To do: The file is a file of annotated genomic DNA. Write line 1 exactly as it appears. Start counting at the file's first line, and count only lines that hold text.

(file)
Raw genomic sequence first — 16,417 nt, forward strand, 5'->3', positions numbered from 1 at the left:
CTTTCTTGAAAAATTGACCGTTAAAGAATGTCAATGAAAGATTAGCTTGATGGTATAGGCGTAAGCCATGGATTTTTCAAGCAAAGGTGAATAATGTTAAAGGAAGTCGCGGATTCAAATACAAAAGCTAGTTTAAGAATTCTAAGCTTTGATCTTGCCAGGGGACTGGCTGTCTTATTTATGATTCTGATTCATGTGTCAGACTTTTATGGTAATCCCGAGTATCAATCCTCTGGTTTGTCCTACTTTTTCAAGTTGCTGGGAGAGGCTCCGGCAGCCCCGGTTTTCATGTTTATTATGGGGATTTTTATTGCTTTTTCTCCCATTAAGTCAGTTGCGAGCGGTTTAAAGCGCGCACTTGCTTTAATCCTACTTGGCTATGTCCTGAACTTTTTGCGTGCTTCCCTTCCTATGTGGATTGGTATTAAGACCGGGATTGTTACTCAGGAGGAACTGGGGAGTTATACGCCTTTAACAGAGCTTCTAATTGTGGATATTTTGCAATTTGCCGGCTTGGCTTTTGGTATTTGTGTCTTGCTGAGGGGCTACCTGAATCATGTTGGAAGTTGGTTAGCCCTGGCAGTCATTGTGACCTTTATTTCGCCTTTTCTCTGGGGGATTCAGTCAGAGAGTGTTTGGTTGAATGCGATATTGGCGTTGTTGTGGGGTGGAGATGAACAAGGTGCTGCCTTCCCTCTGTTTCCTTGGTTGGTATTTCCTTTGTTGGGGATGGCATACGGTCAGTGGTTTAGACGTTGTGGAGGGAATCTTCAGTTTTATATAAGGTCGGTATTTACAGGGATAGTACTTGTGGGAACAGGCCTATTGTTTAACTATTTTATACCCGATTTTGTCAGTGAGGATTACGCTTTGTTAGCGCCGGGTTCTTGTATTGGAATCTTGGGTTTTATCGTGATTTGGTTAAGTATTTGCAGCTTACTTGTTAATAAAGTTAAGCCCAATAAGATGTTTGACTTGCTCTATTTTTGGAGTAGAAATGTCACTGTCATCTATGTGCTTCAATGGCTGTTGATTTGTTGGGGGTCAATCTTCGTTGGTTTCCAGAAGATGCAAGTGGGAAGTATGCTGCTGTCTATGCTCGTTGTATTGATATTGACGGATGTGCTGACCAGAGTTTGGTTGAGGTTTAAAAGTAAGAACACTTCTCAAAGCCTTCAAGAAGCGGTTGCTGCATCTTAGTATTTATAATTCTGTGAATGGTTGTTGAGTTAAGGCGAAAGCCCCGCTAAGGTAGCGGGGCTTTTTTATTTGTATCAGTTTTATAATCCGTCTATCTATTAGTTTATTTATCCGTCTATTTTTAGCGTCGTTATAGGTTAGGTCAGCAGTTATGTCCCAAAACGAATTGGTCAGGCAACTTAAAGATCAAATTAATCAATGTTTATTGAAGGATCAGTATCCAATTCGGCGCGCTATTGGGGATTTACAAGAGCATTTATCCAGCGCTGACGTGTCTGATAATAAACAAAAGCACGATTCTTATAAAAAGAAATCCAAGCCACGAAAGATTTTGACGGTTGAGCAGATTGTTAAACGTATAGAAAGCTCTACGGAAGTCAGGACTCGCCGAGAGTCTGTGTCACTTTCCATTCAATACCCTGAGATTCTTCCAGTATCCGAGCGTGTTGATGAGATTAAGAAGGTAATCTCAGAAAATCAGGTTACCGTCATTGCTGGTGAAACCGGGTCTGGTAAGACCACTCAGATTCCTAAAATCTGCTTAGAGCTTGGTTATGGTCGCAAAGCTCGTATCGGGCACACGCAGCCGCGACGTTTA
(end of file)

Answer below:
Raw genomic sequence first — 16,417 nt, forward strand, 5'->3', positions numbered from 1 at the left: